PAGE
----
I have been playing piano for 5 months now and I have a problem where my fingers seem to land on multiple keys at once. This is really annoying and causes the music the sound as if I'm playing with my fists, even though I have really thin fingers. I'm just wondering if this is normal for a beginning player or if any expert here has advice over what I could correct to solve this.
When you say 'playing piano' I'm assuming you mean a real piano or synthesizer with full size keys, not a tablet or smartphone app, where this problem would be completely understandable!
I have to say, I don't recall ever having this problem - and I didn't own a keyboard with full size keys until I was a teenager.
However, there could be some other differences between our 'first five months' too:
- I didn't read proper sheet music. I played by ear or I had beginners/easy read sheet music, like this:
You could be spending a lot of time looking at the music and not your hands. My personal goal was to be able to play my favourite songs, never to be able to read sheet music, and this is still true, none of my repertoire depends on having the music in front of me.
- Most things I played at first, were only single-finger melodies with the right hand.
For a long time, for most songs, only my left hand would play chords and mostly simple major or minor triads. These are very simple to play, and I didn't really get bored or even consider playing anything more technical until I had mastered them.
I don't think I play any of these simple songs any more, I have moved on, however, the keyboard skills gained by mastering the simple songs are what allowed me to advance. You could be 'biting off more than you can chew', right now. You've been playing for 5 months, which is great, but perhaps you're expecting too much, trying to run before you can walk.
Watch your hands. I still have to do this today at key points in certain pieces. There's one transition where I need to move my left hand by 1 octave and right hand by 2 octaves, within the time of a quarter-note, both hands playing chords. I can only get this right if I glance at the point my left hand needs to go to as I play the previous note, and when I let go of that note to play the next, glance at the place my right hand needs to go to. I was always messing up this transition before I did this.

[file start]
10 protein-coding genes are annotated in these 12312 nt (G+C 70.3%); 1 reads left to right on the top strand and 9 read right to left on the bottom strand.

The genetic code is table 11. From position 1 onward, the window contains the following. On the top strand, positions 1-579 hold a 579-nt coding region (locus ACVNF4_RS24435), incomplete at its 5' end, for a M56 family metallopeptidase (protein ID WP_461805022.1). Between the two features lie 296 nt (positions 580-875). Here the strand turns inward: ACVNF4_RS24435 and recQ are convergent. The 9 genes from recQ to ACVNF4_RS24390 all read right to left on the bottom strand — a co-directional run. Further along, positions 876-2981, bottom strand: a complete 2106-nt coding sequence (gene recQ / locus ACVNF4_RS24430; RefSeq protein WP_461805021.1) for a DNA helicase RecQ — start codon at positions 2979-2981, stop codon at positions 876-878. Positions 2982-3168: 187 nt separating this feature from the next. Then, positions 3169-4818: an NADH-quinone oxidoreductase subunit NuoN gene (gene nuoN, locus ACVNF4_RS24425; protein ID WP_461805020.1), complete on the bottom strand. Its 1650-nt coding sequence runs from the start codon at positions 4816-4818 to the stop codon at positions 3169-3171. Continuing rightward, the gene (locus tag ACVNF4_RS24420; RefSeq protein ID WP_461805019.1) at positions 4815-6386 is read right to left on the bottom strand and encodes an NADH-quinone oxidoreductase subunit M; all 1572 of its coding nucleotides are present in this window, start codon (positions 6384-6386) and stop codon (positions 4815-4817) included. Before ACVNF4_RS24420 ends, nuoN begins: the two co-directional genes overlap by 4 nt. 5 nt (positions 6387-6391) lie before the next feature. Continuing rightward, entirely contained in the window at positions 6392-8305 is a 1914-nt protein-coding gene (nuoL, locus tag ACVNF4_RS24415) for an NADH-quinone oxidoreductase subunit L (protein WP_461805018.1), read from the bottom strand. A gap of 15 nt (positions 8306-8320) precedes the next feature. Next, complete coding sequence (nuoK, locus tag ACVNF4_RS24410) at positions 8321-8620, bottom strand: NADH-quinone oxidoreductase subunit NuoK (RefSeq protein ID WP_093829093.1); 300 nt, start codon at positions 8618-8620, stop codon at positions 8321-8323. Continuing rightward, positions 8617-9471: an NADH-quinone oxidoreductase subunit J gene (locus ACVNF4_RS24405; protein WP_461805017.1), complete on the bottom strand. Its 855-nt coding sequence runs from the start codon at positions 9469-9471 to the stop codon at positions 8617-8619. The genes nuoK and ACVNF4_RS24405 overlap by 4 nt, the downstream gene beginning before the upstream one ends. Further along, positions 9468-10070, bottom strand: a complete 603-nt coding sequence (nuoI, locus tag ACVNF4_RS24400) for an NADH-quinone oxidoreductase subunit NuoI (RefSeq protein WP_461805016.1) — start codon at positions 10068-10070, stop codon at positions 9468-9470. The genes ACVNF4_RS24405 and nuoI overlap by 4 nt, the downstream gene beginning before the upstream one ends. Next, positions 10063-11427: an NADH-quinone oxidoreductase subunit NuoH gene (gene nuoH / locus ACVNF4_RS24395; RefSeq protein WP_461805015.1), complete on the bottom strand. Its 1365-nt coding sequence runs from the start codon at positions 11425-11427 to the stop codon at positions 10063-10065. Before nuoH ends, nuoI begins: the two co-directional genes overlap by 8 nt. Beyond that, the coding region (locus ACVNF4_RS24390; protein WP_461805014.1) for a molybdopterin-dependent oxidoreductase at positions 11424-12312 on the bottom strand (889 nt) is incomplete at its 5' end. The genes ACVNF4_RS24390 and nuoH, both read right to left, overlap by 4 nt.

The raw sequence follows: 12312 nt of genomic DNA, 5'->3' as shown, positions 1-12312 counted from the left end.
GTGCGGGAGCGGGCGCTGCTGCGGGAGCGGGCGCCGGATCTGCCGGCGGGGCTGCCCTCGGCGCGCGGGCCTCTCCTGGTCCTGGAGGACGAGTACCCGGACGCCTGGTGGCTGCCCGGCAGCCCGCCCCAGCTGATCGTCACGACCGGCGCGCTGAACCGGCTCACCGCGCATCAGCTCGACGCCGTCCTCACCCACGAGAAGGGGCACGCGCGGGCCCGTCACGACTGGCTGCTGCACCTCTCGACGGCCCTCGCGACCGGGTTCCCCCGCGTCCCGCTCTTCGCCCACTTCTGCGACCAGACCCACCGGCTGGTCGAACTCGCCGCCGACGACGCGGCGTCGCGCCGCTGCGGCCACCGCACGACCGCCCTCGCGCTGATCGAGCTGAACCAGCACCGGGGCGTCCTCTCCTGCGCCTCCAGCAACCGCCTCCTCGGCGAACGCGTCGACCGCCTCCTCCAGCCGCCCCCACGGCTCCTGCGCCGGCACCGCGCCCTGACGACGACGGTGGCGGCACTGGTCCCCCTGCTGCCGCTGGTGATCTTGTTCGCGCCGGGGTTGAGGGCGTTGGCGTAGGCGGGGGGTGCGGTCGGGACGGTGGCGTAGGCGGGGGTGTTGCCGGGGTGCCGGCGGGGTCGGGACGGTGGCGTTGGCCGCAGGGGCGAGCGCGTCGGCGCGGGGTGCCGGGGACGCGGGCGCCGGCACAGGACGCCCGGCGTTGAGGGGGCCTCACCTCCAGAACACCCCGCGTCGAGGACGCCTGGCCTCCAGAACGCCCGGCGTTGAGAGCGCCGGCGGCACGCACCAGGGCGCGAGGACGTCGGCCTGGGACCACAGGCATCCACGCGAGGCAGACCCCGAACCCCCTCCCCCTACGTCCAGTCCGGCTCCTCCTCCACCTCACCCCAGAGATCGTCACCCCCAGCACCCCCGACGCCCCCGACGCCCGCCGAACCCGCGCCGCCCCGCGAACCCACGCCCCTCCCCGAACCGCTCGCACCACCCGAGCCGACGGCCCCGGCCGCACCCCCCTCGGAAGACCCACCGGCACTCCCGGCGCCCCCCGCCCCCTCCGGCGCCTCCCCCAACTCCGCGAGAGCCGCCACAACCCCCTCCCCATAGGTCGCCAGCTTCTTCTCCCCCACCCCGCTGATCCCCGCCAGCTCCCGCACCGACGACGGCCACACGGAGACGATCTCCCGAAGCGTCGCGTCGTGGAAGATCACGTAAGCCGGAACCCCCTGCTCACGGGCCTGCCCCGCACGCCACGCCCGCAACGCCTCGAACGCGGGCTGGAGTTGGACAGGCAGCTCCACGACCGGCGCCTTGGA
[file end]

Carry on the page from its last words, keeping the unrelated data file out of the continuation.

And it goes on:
Reduce your speed. Jimmy covered this in his answer. I still learn new songs at a snail's pace, and only a section at a time.
Play simpler pieces. They don't have to be boring!!! (Imagine, John Lennon; Hello, Lionel Richie)
Try playing the songs you know off by heart, with your eyes closed. You will be surprised how far you get without making a mistake, and you should build up a better tactile relationship with your keyboard.
The tempo you play or practice in is key!! Always start at the lowest comfortable tempo!! That way your fingers will get used to your piano. Then you can gradually increase the tempo based on your comfort level. I'm SURE you will notice a difference if you practice like this!
And one thing you should know is it's VERY normal for beginners!! This happens only if you play beyond the tempo your fingers are comfortable in.
Lastly some cliche philosophical words: Never lose patience! Learning is a long process and everybody learns at their own pace!! Your growth is w.r.t you and you only!!
This is normal and is caused by hand and finger position. Ensure that your fingers are square to the middle of the keys. This may mean you need to turn your hands inward slightly to compensate for this, and this is a natural position anyhow.
With your hands positioned properly, ensure your fingers are curved as though you are holding an orange or medium-sized ball. If you play with flat, uncontrolled fingers, you'll also have the tendency to strike more keys than you should.
Regarding what was said here about looking at your hands. This is generally a no-no and it's best to look at the score. You'll eventually learn your way around the piano and your sense of distance will help you navigate. Now for the caveat. There are times when it's necessary to peak at the keyboard. Use this for when you have to reach out beyond what you normally do, or if the passage is terribly difficult.
Regarding memorization... Learn to read music well first, and by this I mean learn to recognize all notes, scales and basic chords. Once you do that, you can memorize which by the way is another ball of wax to figure out, and is something that should be discussed in another post.
Some things to watch out for that may help to prevent this is to use proper fingering numbers that are comfortable to play the piece. Also, watch out for tempo. When you're a beginner you might want to play a little faster like more experienced players but just keep it simple. And it might also help to practice some technique exercises to gain more flexibility and make playing more comfortable.
Practising one or two scales and arpeggios will help you gain control of your fingers. It will also help you gain a better understanding of good fingering so you stumble less when you are sight-reading.
When you are playing scales and arpeggios go for two octaves, cup your hands over the keys and go up and down the keys like a crab walking, I know it sounds boring, but is makes a huge difference. Three notes thumb under, four notes, thumb under, three notes, thumb under five notes.